It is also possible to retrieve and XML document:

And finally I will also support protocol buffers as an output format.

Any combination of input and output will be possible.

App Engine continued

The current version of runs on the Google App Engine. There are however a number of issues with the app engine that prevent full scale, planet wide, deployment at this stage.

The first problem is limited storage space (500 MB) during the test phase.

The second problem lies in the way the data is stored, which currently takes about 100 bytes per record. Since I store each altitude as one record that adds up. It is currently unclear whether this 100 bytes includes the key or not. Eventually Google will not count these keys towards data usage, because they prefer us to optimize for performance in stead of cost. In theory I only require 2 bytes (a smallint) per record, so the whole planet would only require about 40 GB. There is a discussion on the mailing list about this.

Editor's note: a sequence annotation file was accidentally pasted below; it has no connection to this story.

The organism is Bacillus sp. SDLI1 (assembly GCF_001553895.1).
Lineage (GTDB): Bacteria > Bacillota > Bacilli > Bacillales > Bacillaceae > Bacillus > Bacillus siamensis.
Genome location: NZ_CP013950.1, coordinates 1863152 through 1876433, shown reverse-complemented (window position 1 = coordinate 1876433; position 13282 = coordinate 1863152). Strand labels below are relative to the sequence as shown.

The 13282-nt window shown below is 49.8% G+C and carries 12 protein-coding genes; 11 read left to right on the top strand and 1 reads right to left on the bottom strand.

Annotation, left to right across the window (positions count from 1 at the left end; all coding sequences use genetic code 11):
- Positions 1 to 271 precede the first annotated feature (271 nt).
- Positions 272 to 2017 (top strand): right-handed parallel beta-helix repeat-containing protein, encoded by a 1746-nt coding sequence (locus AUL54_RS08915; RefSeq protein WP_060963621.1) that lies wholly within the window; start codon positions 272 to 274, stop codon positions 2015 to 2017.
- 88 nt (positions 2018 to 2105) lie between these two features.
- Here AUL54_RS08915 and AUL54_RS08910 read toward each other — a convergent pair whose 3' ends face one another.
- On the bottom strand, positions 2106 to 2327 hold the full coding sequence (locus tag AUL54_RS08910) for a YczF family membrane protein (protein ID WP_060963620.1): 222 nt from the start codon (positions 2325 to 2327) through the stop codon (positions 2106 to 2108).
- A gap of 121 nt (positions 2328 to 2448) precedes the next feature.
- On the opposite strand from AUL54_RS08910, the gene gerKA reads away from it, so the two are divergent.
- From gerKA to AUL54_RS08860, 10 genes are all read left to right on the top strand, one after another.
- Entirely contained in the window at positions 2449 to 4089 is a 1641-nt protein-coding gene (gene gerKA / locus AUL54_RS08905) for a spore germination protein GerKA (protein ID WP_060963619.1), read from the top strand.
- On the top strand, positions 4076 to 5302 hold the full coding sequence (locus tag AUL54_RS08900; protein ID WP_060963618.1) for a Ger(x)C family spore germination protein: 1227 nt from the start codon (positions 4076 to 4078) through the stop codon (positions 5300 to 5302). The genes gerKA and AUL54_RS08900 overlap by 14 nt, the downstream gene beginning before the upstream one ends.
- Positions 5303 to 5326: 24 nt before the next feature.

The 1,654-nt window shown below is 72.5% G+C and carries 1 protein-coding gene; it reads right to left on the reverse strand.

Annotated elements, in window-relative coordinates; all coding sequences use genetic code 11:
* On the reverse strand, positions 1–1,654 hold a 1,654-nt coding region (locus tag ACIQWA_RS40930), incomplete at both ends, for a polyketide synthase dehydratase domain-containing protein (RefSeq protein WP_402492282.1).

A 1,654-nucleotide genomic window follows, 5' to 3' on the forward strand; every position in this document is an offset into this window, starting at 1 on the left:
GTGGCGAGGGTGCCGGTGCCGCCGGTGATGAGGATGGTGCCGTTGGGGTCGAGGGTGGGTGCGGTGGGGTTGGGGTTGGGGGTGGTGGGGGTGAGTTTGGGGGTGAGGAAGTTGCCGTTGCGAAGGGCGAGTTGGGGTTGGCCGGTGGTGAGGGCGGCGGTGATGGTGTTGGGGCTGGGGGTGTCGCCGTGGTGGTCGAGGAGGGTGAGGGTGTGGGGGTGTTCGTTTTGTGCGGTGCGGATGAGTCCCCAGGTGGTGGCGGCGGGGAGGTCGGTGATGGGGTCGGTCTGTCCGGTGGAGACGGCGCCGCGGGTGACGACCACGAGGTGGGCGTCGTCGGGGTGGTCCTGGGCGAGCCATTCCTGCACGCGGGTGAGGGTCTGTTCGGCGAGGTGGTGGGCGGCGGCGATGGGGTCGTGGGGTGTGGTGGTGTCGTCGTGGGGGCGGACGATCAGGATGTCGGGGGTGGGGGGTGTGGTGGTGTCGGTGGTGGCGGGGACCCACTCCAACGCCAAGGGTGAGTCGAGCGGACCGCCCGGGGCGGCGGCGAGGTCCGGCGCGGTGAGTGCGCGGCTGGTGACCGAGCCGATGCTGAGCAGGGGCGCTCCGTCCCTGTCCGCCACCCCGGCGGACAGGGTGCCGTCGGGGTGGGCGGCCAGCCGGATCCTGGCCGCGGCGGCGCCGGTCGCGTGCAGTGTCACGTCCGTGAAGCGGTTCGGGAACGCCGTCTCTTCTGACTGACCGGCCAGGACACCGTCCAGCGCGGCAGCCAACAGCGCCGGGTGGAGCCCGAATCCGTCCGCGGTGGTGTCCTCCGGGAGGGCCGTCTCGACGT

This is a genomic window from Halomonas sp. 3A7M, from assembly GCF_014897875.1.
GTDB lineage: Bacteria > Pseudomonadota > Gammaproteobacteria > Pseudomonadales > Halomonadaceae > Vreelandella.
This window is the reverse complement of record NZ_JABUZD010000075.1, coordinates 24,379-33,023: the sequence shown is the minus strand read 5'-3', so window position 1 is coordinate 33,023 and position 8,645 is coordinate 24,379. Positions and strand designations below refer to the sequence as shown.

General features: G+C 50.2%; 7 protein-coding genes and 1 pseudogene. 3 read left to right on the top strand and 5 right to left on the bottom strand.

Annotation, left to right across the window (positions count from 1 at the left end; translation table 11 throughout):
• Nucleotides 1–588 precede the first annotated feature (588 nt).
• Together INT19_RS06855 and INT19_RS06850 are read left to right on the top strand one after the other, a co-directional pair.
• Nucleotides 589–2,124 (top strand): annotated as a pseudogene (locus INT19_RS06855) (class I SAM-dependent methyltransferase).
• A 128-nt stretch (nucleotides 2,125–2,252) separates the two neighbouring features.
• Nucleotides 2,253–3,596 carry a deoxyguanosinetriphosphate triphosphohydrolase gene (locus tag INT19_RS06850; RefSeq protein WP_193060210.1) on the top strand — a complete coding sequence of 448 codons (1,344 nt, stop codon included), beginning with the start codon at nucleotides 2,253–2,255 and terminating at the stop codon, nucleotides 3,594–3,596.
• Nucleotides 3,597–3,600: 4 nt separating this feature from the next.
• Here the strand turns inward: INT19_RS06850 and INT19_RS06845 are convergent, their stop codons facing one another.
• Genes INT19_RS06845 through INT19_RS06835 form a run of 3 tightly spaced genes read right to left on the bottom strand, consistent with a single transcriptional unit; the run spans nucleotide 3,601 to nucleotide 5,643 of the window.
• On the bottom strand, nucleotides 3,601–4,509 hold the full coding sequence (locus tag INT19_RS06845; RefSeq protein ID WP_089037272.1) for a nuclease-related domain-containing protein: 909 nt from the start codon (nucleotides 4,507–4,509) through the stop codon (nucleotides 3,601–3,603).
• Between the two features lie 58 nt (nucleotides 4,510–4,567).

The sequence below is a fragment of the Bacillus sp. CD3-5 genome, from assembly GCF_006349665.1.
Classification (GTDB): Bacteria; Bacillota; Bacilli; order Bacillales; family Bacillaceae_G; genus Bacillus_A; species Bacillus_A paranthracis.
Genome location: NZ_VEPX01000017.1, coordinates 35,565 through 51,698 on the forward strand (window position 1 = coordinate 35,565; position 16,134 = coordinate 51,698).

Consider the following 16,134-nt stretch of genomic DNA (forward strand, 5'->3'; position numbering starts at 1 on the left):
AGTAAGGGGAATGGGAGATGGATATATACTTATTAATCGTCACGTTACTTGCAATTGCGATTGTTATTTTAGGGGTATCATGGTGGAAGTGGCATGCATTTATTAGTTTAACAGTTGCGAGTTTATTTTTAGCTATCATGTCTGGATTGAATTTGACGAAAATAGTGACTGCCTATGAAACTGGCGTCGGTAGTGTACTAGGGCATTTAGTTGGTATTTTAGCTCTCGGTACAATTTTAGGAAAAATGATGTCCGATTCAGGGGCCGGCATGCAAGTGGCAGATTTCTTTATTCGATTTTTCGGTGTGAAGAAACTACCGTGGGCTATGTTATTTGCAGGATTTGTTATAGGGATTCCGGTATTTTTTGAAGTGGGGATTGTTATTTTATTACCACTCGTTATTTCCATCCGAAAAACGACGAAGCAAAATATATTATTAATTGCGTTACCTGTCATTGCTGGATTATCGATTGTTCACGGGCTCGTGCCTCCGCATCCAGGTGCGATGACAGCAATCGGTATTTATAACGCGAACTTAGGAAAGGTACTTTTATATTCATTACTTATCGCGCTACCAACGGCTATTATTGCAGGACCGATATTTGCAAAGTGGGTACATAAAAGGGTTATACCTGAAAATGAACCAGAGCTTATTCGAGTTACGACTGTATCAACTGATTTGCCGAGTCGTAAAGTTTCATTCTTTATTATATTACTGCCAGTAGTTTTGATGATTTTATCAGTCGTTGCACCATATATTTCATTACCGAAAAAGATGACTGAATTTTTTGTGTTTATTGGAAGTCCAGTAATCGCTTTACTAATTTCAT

The third problem is uploading data. I already explained in my previous post that uploading the planet with the current tools would take 16 years. I opened a ticket for it.

The fourth problem is that the app engine can’t deal with Google’s own shiny new Protocol Buffers yet. I mentioned it on the mailing list and I’m sure that will be fixed soon.

In the mean time, I am working on getting my PostGIS version back up and running. It uses mostly the same code. I am also considering supporting MySQL, since I am not using any GIS functionality anyway.

The competition / colleges

I am not the only one on this planet who is working on altitude profiles.

The most impressive one is probably Hey What’s That. If you ever enjoyed the view from a mountain or high-rise building and wondered what you were looking at in the distance, you’ll love this. They also provide an altitude profile with a HTTP/GET API. They even take the roundness of the earth into account and they are contemplating refraction.

That reminds me of the Wikipedia article about the horizon: I drew the diagram on that page years ago because I  needed it for a paper on Islamic prayer times and refraction; as I understood it, you are not supposed to pray when the sun is exactly on the horizon, because pagans do that.  Refraction makes that issue a bit more complicated and I spent some time with a fellow student trying to figure out how Islamic scientist looked at that issue in the past. Contact Jan Hogendijk if you find this fascinating. The figure is still there, albeit with some improvements.